The following coins are known to have been found in or about the site:- Mr. F.R. Markham's collecton contains the following: Mark Antony (?) I, Nero I, Vespasian I, Domitian 2, Uncertain first century 2, Trajan I, Hadrian I, Antoninus Pius I, Commodus I. The report of the demolition of the bridge (Archaeologia XXXI, 281) states that the coins found date from the time of Vespasian to that of Alexander Severus. A hoard of 157 denarii was found in 1882 near he Maiden way: Nero 2, Galba I, Otho I, Vitellius 2, Vespasian II, Titus 4, Nerva I, Trajan 27, Hadrian 35, Antoninus 29, Antoninus and Marcus Aurelius 3, Marcus Aurelius 13, Verus 6; Sabina 6, Faustina I 13, Faustina II 5, Lucilla 3, Crispina I. (Arch. Aeliana, 2nd Ser., VI. 196.)
The total evidence thus available does not justify many conclusions. The coins suggest the possibility that the occupation began in the latter part of the 1st century, and that it was continued at least until the beginning of the 3rd century; whilst the Notitia may be taken to imply that the site was held in the 4th century. Permanent masonry buildings existed on the Burwens hill, and the description of Machell's exploration here suggests that they included a granary with the multiple sleeper-walls upon which the floors of these structures were frequently supported. Whether the escarpment on the eastern slope of the Burwens hill formed a part of the earthwork at Piper Lane must be regarded as doubtful, since on a reasonably symmetrical plan the area thus enclosed would be about 36 acres, which far exceeds the area of a roadside fort. It might be suggested that the site was originally that of a large "labour-camp" such as those which occupied comparable areas at Crackenthorpe+ and Rey Cross; and that the permanent fort subsequently occupied only the more dominant part of the original enclosure. The position of the entrance-if such it be near the western angle by Piper Lane is consistent with the plan of a fortification of this kind, with a series of entrances at short intervals. The proximity of the site, however, to Crackenthorpe makes the general supposition difficult, and the whole matter must be left open pending further discoveries.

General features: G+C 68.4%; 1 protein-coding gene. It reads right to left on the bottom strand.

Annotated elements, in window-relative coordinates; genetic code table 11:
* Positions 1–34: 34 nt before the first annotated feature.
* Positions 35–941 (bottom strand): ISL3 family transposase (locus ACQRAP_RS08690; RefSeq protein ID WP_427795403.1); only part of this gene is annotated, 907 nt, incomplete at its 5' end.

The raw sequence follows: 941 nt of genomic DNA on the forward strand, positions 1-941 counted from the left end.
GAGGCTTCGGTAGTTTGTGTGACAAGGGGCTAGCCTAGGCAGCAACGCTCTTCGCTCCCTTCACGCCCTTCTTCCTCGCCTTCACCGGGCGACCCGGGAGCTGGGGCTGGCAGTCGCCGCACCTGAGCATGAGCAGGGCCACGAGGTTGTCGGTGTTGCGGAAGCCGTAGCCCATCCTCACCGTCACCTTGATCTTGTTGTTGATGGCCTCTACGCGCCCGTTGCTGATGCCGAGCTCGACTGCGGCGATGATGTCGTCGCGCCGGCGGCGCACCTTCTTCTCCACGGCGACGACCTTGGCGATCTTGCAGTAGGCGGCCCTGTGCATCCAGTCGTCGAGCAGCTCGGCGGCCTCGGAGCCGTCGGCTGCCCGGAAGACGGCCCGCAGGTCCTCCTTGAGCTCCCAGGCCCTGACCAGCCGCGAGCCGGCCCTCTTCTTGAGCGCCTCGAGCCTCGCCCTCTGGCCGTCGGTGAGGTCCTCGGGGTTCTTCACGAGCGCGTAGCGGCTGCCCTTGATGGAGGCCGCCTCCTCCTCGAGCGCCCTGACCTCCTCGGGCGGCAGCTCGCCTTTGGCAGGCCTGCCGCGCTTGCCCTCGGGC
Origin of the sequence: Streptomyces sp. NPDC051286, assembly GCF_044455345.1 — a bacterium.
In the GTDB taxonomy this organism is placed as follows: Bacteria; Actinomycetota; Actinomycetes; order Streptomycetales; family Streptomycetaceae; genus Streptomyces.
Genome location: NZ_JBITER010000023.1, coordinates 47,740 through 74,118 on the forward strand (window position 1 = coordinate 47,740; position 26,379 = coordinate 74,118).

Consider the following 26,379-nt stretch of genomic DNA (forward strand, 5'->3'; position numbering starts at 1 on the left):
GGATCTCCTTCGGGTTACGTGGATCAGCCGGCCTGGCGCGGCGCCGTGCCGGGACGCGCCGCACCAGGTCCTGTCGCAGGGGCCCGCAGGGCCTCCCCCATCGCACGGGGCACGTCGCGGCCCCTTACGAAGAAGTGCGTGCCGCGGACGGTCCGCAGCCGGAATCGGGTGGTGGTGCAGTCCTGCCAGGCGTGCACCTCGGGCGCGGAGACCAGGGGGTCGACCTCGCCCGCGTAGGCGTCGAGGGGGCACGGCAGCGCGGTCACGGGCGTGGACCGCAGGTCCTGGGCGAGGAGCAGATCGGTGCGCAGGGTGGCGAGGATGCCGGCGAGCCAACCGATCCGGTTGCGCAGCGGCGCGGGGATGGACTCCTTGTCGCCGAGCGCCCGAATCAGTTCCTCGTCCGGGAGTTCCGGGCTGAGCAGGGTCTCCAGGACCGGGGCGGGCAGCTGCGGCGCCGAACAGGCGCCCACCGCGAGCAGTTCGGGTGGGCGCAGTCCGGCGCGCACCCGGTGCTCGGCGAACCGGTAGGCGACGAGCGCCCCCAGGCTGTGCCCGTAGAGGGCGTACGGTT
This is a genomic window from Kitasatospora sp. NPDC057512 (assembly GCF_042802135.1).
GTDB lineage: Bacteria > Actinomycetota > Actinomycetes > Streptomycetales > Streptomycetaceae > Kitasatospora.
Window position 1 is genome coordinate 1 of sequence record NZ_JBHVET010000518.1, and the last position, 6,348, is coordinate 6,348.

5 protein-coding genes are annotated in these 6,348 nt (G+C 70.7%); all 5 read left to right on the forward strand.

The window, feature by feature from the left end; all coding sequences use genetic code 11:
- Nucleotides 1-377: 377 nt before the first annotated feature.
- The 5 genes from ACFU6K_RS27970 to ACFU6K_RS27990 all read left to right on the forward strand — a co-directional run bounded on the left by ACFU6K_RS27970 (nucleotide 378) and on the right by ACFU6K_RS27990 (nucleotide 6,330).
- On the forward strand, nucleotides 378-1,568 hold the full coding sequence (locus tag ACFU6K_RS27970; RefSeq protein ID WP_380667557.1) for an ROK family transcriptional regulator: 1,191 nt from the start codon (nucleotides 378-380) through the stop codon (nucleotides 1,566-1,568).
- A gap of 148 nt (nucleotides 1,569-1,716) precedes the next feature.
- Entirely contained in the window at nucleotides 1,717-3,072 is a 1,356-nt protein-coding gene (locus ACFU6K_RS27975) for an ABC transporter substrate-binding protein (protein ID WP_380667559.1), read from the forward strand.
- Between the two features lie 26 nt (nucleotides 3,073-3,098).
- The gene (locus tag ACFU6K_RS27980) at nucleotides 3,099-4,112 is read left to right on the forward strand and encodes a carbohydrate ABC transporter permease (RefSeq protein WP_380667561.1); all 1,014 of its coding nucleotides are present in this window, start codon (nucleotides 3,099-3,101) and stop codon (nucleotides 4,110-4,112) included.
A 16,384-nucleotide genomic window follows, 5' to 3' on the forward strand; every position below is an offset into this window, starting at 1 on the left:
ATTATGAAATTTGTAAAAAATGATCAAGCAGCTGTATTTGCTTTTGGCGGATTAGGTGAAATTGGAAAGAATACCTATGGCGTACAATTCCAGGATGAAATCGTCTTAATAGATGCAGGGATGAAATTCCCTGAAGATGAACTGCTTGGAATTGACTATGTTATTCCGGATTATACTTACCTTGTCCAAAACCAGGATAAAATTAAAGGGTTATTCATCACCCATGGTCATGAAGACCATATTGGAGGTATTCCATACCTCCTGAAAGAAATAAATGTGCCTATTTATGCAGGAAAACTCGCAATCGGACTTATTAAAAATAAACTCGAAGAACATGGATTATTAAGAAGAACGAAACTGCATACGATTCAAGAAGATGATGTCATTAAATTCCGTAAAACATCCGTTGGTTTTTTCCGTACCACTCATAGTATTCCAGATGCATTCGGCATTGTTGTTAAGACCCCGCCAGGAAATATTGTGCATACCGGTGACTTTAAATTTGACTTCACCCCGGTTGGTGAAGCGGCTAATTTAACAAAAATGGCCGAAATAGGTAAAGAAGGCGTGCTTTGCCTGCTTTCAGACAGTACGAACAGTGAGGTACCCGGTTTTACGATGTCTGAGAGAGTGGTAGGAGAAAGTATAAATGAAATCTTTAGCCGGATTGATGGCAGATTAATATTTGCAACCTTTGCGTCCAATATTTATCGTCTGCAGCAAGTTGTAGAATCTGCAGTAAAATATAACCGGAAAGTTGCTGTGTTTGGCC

[See Philosop Trans No.158, 555; Nicolson and Burn Hist and Antiqs West and Cumb 379; Arch XXXI 281. For inscriptions: C.I.L. VII, 73-5; VIII, 4800; Eph Epig vii, 955-7; C and W Trans NS XXXIV, 116. Finds; C and W Trans NS XIX, 7; Proc Soc Ants OS IV, 129; 2nd Ser XIX, 7. Coins; Arch XXXI, 281 ; Arch Ael 2nd Ser IV, 196.]
Condition - of earthworks, bad. (2)